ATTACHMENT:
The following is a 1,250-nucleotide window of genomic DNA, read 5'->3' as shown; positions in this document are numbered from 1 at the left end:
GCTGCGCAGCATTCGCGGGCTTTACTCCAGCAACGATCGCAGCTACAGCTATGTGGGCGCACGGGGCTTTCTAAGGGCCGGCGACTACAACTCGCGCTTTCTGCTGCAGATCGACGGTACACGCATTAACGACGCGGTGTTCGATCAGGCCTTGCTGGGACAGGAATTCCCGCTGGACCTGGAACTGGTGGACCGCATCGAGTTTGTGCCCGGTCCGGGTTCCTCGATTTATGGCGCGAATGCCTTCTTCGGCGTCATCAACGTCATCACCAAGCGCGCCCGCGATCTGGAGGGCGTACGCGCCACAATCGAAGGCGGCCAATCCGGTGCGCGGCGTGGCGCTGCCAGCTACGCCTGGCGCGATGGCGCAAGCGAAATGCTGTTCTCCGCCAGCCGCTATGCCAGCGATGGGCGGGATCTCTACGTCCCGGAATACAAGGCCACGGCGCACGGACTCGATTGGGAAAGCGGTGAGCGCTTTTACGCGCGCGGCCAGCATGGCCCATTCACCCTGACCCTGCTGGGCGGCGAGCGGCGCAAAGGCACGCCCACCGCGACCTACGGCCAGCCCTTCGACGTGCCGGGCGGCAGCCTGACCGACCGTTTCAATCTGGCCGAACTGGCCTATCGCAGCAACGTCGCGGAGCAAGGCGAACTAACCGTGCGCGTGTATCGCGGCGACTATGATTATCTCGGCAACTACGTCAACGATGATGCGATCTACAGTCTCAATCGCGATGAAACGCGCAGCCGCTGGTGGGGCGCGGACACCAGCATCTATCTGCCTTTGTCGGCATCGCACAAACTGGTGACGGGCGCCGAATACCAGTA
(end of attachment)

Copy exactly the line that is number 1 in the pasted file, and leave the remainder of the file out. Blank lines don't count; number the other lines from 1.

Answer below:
The following is a 1,250-nucleotide window of genomic DNA, read 5'->3' as shown; positions in this document are numbered from 1 at the left end: